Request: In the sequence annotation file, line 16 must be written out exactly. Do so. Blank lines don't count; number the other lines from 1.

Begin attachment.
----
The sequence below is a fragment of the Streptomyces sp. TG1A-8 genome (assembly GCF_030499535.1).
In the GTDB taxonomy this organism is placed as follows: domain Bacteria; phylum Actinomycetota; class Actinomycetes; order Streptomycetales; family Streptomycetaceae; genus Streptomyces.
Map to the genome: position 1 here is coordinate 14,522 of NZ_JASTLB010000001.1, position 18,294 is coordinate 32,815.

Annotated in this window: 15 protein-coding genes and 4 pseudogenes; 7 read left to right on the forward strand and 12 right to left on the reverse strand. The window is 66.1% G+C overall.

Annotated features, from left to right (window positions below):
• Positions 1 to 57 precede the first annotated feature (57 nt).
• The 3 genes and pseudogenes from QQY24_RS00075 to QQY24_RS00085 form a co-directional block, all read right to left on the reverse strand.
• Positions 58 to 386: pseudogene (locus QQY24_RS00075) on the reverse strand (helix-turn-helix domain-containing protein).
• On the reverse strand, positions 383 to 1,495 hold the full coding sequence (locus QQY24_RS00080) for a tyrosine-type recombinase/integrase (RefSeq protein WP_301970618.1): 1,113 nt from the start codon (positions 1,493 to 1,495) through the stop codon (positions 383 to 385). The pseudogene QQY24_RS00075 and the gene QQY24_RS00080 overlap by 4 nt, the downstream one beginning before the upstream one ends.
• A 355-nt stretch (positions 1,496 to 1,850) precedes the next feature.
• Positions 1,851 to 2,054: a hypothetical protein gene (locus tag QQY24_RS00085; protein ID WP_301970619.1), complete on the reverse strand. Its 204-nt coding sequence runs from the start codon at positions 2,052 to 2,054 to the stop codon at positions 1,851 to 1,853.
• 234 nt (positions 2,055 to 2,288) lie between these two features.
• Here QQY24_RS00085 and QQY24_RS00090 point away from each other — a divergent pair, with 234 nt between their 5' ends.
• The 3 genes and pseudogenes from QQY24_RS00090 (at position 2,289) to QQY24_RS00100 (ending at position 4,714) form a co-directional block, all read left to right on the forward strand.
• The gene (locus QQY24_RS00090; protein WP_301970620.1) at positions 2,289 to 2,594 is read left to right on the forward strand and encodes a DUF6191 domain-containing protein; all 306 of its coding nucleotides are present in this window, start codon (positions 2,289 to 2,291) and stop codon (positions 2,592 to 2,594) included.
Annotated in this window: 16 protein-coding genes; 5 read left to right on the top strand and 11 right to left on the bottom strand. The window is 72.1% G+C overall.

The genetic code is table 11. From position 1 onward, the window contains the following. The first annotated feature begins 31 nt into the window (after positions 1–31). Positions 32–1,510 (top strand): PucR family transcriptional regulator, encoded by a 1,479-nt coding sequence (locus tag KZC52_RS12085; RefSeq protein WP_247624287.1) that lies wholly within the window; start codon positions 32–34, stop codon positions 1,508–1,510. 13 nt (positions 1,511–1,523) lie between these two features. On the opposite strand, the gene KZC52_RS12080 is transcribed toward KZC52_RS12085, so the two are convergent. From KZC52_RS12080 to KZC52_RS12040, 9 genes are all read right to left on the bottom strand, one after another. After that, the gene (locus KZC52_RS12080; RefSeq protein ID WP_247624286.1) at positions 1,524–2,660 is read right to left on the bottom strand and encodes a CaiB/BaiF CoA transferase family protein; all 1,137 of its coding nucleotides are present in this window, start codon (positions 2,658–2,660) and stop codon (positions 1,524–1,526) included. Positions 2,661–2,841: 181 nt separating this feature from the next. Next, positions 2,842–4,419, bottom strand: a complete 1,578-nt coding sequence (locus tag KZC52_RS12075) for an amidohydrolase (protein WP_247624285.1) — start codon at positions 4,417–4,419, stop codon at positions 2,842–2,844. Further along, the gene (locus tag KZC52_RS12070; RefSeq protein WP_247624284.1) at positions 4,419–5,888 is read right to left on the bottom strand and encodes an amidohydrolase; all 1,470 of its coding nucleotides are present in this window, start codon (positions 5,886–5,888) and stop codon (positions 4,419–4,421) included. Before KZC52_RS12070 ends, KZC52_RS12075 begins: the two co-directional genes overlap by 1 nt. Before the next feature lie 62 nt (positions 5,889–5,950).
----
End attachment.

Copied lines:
Annotated in this window: 16 protein-coding genes; 5 read left to right on the top strand and 11 right to left on the bottom strand. The window is 72.1% G+C overall.